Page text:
Geary also advocated for the use of schools to bring about cultural genocide. In his 1860 annual report, he says, “The civilizing influence of the school room … is wholly counteracted by the associations of their savage homes. Industrial schools, where … children may be placed, boarded and brought under proper discipline, away from their homes and savage associates, presents, in my judgment, the only feasible plan for … results.” The assimilative possibilities of education that Geary believed in were abhorrent. Rather than remembering him for striving to develop educational enterprises that could “one day be a beacon light to the whole Northwest,” we should remember him for maintaining “the civilizing influence of the school room.”
We cannot pretend that these are just empty words written in some bygone era. They had power and led to real consequences, manifesting in the removal and killing of Indigenous people. The money and prestige Geary obtained while removing these people from their homes is what allowed him to contribute so much to our college. These impacts are felt by the descendants of these tribes every day. Meanwhile our institution exists on land that we stole.
LC should act quickly, but not to issue a lengthy apology about the growth we have made since Geary’s time. This history calls for more than a mere letter. As we stroll by the Frank Manor House with blissful ignorance, the tribes who originated in the Pacific Northwest live with the memory of the depravities carried out by one of our founders. It is inexcusable that for our sesquicentennial, LC conducted biographical research into many of the key players of our institution, including Geary, but omitted details from his horrific past. Geary’s past was far from hidden; most of the quotations and information in this piece come from Geary’s obituary, a copy of which is in our school’s special reserves and available for free online.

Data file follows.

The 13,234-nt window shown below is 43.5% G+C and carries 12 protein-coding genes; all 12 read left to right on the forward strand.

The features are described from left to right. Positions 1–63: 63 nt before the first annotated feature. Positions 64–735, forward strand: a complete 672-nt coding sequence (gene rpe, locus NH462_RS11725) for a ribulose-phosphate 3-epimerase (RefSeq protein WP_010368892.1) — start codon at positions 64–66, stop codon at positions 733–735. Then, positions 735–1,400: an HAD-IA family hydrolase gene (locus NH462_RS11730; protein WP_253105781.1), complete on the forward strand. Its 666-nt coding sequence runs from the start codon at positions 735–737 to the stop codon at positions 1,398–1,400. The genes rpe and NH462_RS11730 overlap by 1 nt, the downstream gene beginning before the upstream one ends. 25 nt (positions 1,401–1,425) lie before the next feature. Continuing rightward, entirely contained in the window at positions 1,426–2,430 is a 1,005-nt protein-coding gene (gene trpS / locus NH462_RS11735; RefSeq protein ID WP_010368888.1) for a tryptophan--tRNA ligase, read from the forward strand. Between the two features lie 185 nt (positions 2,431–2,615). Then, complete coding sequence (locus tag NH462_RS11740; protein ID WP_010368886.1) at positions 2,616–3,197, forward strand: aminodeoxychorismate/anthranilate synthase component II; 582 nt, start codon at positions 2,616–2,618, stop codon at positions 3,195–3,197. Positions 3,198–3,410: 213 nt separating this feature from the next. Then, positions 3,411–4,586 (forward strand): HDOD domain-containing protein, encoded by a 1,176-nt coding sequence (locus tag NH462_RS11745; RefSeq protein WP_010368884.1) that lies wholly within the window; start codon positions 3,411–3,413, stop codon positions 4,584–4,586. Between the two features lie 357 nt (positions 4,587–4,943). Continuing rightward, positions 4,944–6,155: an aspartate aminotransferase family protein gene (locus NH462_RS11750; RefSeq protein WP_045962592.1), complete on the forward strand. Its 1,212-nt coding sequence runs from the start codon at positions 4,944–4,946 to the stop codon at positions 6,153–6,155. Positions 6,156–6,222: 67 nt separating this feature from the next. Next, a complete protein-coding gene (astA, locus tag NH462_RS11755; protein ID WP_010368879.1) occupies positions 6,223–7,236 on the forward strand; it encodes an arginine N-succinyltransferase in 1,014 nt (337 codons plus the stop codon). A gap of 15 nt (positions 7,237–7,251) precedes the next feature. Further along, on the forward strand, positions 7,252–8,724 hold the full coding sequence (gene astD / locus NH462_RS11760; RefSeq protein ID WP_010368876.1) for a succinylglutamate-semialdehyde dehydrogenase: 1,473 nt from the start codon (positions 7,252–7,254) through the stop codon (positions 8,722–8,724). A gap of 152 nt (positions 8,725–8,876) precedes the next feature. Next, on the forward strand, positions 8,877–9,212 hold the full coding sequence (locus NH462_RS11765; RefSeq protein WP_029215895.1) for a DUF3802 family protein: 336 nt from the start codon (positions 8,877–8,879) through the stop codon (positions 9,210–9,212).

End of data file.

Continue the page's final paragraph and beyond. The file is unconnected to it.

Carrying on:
Our community has the ethical obligation to advocate for change. Due to the atrocities outlined above, LC should conduct an investigation into the harms Geary inflicted and publish the results with recommendations on how to rectify his damage. LC students should do more to support the Indigenous students on campus by attending and supporting their events. As students, we must have conversations about the past violence that now allows us to receive our education. The best path forward is one where we reach out to harmed tribes and seek to have continual dialogues about their lived experiences and ways we can offer support; refusing to do so is morally indefensible. This process of creating legitimate ties must start with direct outreach from our college leadership. With our college planning large infrastructural spending through the Strategic Plan, we should consider building a space that is open to Indigenous people and their needs, a place of gathering where students and tribes can learn from each other.
People at Geary’s funeral regarded him as a “pioneer of enlightened civilization” for the colonizing force he helped herald throughout Oregon “like a bugle-call;” it would be wise to remember this before we howl “Roll Pios!”
This article presents opinions held by the author, not those of The Pioneer Log and its editorial board.